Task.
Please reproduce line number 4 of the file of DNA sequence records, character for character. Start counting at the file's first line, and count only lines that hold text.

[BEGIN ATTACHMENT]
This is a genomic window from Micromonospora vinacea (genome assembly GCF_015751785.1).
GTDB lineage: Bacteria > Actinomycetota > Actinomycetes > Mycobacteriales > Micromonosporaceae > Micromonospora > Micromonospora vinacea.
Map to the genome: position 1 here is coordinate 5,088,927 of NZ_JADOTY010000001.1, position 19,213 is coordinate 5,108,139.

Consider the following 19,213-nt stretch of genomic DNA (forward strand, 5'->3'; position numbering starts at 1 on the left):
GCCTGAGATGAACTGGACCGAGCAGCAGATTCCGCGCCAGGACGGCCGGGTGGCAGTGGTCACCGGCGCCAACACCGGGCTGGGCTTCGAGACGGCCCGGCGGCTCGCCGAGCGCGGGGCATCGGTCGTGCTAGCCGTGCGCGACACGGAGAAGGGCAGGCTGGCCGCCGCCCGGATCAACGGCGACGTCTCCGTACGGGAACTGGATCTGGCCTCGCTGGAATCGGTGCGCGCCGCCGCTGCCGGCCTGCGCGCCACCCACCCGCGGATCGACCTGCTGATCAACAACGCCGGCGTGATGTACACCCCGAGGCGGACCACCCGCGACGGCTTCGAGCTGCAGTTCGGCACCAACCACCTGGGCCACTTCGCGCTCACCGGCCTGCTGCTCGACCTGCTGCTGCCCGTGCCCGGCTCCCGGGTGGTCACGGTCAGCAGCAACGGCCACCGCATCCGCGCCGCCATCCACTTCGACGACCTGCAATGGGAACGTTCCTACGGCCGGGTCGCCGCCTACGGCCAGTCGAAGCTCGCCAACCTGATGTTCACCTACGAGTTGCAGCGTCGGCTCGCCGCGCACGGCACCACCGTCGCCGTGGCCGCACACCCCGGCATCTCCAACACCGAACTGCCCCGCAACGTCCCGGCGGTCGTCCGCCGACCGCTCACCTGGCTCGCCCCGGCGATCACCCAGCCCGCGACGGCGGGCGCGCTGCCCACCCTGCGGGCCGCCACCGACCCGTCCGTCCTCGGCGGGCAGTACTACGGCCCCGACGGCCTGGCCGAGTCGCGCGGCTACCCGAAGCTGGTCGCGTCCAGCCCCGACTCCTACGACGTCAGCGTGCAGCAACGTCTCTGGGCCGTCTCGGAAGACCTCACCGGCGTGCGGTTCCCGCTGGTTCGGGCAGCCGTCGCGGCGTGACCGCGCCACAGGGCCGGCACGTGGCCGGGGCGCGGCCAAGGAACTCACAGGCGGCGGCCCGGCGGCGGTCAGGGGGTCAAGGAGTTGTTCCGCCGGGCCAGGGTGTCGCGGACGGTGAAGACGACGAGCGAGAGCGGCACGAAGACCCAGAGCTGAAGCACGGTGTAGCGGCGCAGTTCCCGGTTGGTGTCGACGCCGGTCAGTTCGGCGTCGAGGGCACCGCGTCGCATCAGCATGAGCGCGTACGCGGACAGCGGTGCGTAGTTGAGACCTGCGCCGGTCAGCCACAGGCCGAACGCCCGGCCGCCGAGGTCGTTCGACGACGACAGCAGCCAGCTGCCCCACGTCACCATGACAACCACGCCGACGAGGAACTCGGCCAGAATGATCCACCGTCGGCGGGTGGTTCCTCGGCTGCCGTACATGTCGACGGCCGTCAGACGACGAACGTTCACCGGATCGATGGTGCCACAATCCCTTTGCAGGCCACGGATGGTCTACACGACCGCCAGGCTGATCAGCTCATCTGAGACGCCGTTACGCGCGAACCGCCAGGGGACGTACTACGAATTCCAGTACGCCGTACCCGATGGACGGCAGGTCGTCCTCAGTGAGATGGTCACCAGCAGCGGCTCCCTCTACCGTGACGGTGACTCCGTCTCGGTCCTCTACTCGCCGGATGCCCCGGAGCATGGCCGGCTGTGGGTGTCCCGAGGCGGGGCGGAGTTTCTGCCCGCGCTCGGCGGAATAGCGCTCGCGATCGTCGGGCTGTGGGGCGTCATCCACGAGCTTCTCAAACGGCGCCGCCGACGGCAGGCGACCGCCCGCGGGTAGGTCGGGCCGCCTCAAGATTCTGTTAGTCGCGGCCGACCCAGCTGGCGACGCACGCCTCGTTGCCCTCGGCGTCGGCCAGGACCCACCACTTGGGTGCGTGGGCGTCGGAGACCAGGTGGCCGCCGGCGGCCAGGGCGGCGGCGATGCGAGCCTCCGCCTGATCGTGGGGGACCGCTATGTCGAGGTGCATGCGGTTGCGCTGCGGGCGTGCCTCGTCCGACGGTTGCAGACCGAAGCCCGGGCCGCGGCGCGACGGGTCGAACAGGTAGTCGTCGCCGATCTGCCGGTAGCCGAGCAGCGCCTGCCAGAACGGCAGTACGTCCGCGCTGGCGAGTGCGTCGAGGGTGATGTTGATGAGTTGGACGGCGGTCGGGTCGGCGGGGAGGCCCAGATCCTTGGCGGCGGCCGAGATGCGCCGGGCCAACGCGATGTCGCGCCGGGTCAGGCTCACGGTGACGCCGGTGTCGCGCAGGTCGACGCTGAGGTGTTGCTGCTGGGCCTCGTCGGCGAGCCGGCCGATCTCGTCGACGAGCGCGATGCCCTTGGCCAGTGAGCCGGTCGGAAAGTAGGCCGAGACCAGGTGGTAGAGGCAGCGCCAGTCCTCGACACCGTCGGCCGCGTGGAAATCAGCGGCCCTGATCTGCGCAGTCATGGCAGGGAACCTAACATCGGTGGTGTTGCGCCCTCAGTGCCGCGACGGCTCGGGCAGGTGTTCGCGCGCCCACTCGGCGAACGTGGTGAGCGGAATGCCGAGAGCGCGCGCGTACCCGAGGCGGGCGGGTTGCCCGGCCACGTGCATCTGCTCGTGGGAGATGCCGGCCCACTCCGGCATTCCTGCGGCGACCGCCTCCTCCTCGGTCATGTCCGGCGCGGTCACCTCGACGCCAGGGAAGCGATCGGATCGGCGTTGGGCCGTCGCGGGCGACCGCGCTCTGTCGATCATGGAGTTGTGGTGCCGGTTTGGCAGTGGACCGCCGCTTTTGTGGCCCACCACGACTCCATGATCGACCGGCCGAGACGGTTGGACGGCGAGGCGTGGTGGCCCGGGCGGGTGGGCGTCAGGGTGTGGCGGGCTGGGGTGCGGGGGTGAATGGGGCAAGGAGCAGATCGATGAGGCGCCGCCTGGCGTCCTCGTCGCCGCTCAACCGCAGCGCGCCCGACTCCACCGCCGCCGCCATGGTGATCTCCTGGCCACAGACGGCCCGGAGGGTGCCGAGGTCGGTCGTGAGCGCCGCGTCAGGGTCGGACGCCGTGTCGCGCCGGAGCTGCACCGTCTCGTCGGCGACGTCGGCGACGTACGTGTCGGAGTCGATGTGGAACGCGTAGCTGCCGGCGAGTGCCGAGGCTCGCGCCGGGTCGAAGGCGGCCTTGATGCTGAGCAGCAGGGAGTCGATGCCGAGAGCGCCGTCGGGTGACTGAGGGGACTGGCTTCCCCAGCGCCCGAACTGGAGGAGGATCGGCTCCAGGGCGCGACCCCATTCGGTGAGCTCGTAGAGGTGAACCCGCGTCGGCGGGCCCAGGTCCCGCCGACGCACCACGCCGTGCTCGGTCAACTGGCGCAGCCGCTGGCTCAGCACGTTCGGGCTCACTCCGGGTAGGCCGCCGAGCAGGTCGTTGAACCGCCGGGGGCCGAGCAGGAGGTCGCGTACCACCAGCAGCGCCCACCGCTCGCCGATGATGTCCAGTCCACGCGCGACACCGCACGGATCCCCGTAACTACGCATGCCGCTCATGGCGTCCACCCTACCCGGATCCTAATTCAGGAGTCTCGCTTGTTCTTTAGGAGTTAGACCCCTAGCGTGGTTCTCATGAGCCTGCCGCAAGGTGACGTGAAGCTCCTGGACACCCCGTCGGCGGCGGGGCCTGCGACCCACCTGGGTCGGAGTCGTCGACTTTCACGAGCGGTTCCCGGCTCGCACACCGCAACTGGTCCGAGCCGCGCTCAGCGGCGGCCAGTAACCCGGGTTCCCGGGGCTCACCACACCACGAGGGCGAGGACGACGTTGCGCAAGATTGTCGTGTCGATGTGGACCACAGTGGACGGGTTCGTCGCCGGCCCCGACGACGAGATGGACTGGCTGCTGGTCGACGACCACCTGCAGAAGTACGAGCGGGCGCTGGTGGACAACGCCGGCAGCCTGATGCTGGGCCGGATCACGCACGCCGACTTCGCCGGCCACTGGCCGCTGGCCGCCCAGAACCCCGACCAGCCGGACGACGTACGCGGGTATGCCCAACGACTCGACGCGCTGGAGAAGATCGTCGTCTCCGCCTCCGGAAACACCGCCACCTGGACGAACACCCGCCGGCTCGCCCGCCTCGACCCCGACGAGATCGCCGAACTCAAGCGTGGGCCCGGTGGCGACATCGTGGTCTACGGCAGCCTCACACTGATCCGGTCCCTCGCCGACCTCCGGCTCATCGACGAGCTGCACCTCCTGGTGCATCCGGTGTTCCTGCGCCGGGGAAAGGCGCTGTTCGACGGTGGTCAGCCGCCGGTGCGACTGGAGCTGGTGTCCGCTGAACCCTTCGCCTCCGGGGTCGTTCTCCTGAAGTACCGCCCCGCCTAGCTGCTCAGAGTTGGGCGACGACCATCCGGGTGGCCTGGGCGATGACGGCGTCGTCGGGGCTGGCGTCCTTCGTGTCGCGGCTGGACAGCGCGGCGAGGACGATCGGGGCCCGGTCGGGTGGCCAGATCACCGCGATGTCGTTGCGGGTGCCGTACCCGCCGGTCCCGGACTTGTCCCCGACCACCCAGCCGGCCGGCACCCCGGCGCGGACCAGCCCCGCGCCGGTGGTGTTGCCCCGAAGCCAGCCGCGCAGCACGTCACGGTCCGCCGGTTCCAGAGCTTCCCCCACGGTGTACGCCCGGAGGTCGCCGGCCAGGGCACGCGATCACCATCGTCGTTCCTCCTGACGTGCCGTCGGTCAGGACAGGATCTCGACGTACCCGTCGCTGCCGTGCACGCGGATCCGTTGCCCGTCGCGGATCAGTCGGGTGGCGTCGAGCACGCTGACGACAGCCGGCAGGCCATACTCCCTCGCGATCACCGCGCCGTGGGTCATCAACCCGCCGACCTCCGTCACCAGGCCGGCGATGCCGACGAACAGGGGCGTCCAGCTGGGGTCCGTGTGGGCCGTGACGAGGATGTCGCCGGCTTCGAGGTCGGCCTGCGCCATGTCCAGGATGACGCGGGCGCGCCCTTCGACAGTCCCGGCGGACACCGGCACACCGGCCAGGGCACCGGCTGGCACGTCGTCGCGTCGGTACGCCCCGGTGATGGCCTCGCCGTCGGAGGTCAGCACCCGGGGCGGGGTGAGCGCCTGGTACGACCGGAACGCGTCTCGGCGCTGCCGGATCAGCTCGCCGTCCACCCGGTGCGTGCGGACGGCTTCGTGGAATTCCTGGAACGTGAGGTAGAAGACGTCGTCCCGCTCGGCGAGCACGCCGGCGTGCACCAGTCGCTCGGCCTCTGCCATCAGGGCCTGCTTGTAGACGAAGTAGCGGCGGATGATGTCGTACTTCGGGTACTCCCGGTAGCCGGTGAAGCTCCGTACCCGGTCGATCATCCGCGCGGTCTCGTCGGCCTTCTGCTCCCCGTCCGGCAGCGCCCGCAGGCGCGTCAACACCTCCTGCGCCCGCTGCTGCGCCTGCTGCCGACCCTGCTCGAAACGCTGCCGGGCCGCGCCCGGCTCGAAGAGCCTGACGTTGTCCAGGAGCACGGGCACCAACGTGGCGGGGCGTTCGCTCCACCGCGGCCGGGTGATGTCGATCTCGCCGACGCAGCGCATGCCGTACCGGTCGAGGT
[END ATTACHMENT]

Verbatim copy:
Consider the following 19,213-nt stretch of genomic DNA (forward strand, 5'->3'; position numbering starts at 1 on the left):